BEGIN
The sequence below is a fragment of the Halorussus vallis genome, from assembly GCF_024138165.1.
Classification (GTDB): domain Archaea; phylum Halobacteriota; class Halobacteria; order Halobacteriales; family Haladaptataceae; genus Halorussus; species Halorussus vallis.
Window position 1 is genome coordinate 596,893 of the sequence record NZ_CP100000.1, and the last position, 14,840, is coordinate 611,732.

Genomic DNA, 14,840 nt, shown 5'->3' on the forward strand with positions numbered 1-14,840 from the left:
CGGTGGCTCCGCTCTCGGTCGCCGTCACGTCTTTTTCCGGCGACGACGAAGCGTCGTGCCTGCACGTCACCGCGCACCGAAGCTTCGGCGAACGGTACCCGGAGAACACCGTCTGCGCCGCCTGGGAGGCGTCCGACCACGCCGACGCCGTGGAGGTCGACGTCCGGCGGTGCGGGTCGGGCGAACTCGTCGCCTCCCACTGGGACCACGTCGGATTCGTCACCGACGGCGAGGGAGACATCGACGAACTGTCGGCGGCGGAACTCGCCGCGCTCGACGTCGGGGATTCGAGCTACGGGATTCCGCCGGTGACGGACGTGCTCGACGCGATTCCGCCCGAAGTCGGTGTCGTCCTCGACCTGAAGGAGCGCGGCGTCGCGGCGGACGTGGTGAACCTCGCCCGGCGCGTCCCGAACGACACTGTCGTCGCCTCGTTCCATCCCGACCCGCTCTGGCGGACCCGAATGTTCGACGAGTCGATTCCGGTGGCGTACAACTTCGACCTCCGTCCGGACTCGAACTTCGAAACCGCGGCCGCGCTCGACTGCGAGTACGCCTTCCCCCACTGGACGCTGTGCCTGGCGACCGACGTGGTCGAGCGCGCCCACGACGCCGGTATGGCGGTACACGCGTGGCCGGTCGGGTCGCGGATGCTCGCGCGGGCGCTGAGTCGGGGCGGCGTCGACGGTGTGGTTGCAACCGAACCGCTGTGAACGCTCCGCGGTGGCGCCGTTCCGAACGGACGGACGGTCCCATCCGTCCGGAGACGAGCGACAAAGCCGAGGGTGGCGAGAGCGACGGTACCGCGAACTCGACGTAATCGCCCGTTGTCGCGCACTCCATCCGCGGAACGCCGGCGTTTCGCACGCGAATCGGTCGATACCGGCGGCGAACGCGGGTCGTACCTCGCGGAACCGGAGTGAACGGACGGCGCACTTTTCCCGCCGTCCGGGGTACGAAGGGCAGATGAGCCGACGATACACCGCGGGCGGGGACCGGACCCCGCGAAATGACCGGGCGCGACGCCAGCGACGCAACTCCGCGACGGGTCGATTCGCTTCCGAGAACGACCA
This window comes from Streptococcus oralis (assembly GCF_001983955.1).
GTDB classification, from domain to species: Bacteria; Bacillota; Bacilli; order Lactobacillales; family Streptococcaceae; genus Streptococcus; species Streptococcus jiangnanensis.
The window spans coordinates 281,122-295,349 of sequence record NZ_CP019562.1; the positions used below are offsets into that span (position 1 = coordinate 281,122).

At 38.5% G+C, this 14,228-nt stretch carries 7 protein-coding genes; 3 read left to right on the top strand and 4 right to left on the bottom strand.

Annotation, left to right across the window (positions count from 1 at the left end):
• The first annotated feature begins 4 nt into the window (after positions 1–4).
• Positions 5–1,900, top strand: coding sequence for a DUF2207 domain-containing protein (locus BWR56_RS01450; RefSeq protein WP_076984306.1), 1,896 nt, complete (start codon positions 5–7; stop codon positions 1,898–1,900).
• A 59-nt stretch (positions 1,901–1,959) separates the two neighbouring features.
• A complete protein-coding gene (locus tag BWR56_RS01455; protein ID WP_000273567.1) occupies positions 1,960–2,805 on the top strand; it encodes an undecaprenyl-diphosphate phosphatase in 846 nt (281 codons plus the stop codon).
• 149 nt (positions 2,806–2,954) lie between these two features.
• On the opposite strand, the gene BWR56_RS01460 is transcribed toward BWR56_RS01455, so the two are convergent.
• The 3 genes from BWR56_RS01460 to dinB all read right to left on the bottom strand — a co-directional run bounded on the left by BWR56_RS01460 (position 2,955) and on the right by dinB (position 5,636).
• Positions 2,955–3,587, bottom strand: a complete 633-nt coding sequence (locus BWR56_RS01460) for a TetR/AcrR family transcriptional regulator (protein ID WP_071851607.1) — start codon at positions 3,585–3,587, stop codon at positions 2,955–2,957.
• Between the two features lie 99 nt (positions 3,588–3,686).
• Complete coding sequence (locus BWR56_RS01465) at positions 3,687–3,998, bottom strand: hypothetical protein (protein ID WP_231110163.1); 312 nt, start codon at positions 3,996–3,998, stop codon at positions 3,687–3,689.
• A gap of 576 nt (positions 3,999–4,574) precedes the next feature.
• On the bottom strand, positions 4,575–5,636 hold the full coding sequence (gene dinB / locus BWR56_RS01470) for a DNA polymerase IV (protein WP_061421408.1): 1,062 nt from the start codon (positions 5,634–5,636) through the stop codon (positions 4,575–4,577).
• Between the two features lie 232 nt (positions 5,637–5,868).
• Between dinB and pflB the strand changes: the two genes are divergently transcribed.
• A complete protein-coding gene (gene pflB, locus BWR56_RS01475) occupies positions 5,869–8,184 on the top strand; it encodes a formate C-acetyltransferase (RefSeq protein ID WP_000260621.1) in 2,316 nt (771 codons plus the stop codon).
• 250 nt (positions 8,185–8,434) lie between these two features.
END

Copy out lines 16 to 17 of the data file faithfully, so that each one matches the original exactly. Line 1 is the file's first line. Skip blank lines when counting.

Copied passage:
• On the opposite strand, the gene BWR56_RS01460 is transcribed toward BWR56_RS01455, so the two are convergent.
• The 3 genes from BWR56_RS01460 to dinB all read right to left on the bottom strand — a co-directional run bounded on the left by BWR56_RS01460 (position 2,955) and on the right by dinB (position 5,636).